Defense Base Act Compensation Blog

The Modern Day DBA Casualty

Veterans Administration and Department of Labor contract IME’s to company that does DME’s

Posted by defensebaseactcomp on July 8, 2010

We Call Foul, MES Solutions does Defense Medical Examinations for CNA but the DoL puts them in charge of Independent Medical Examinations that must not be done by doctors who work for insurance companies.

Contractors are not the only ones our Government has sold out what is supposed to be an unbiased and fair medical examination to determine “Alleged” disability ratings.

These Doctors who get paid by insurance companies to help deny Disabled Contractors the benefits the taxpayers already paid for are also paid to help deny Disabled Veterans the benefits our country promised them.

Veterans helping Deny Veterans?

Sounds a lot like Biased Military Veteran DoL ALJ helping deny Disabled  Contractors many of whom are Veterans based on the testimony of a Fraudulent Defense Medical Doctors testimony.

LHWCA 907  (i)

) Physicians’ ineligibility for subsection (e) physical examinations and reviews because of workmen’s compensation claim employment or fee acceptance or participation.

Unless the parties to the claim agree, the Secretary shall not employ or select any physician for the purpose of making examinations or reviews under subsection (e) of this section who, during such employment, or during the period of two years prior to such employment, has been employed by, or accepted or participated in any fee relating to a workmen’s compensation claim from any insurance carrier or any self-insurer.

MES Solutions Awarded Contract to United States Department of Labor Office of Workers Compensation Programs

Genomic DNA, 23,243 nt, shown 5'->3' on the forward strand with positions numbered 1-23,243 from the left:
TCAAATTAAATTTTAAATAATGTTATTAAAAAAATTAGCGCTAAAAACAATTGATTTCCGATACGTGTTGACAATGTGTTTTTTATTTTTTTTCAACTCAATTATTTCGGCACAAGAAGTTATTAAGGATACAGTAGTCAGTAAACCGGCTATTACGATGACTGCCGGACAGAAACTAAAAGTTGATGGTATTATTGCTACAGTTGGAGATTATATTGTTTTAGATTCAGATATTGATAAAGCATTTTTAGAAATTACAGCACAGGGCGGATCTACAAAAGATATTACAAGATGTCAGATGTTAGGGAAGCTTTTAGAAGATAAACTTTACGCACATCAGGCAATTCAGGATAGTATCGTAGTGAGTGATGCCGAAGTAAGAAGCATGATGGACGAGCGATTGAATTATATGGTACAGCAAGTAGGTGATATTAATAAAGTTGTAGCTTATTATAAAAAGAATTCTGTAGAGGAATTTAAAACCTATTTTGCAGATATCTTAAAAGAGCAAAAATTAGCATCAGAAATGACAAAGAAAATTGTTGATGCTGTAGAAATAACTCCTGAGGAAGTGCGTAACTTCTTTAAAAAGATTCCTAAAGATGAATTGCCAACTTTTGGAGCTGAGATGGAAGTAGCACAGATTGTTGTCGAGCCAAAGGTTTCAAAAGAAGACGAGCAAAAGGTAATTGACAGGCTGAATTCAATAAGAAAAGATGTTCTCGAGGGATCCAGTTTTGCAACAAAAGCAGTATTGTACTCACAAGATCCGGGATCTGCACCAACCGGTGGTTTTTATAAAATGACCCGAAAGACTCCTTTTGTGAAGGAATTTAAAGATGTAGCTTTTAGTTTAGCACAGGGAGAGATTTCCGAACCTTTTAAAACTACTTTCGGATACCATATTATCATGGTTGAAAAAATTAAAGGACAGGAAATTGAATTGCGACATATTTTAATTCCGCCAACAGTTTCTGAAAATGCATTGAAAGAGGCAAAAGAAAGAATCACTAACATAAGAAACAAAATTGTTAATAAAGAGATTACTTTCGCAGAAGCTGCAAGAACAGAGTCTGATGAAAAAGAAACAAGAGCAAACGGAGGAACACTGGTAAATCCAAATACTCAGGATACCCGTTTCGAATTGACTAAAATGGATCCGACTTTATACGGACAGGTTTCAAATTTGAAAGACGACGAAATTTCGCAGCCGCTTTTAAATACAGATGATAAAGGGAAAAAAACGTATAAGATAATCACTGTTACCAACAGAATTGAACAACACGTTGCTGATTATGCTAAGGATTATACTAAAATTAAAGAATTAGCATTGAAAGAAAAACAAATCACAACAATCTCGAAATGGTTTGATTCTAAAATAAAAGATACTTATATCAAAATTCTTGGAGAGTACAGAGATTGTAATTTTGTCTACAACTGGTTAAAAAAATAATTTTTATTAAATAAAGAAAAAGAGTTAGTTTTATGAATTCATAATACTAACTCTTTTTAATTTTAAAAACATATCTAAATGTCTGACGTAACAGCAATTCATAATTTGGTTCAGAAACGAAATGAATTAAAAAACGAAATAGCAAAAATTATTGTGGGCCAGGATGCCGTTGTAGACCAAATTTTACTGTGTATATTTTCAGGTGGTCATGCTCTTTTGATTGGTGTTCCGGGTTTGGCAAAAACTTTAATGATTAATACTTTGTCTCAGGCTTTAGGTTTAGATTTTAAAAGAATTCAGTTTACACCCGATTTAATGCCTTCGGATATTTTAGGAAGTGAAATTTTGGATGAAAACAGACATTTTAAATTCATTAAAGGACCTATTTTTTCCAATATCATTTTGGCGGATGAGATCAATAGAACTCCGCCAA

HOUSTON, June 8 /PRNewswire/ — MES Solutions announced today the award of the United States Department of Labor Office of  Workers Compensation Programs contract for the Seattle District Office. The OWCP administers four major disability compensation programs which provide wage replacement benefits, medical treatment, vocational rehabilitation and other benefits to certain workers or their dependents that experience work-related injury or occupational disease.

The contract covers the following jurisdictions: Washington, Oregon, Idaho and Alaska. As the recognized national leader in the areas of workers’ compensation, disability, and auto liability medical evaluations, MES Solutions brings over 30 years of medical evaluation experience to assist the Department of Labor in processing Second Opinion Examinations and Schedule Awards.

Now According to the Department of Labor a “Second Opinion” IS a Defense Medical Examination.

One Response to “Veterans Administration and Department of Labor contract IME’s to company that does DME’s”

  1. brit guy said

    I am at total loss with all of this.

    How can the US government continue to abuse their own rules and regulations?

    But also a word of warning.

    I had a Defence medical exam that is I was sent to see a Doctor of the insurance companies choice.
    He carried out a physical examination he provided his report to the insurers.

    At the informal conference however this report was never mentioned instead the insurance company relied on a report prepared by another Doctor who they appointed to review the report who surprise, surprise disagreed with the examining Doctor.

    Bear in mind that this was the insurance companies choice of doctor.
    A medical expert in his field and a teacher and lecturer at several American universities. He also teaches fellow surgeons in techniques for foot and ankle surgery and is recognized as one of the worlds leading pioneers in his chosen field.

    The reviewing Doctor had no access to the x-rays or the CAT scans or the MRIS but it was his opinion they relied on at the informal conference.

    So it does not matter what the defense medical examining doctor says it would not matter what the second opinion says. If it is not what they want to here then they will use whatever and whoever to get what they want.

    In my country this is called fraud.

    Here is a link to the law in the UK but have posted the first few pages.

    I hope the people doing this travel to the UK as they would all be arrested and subject to the full force of our legal system.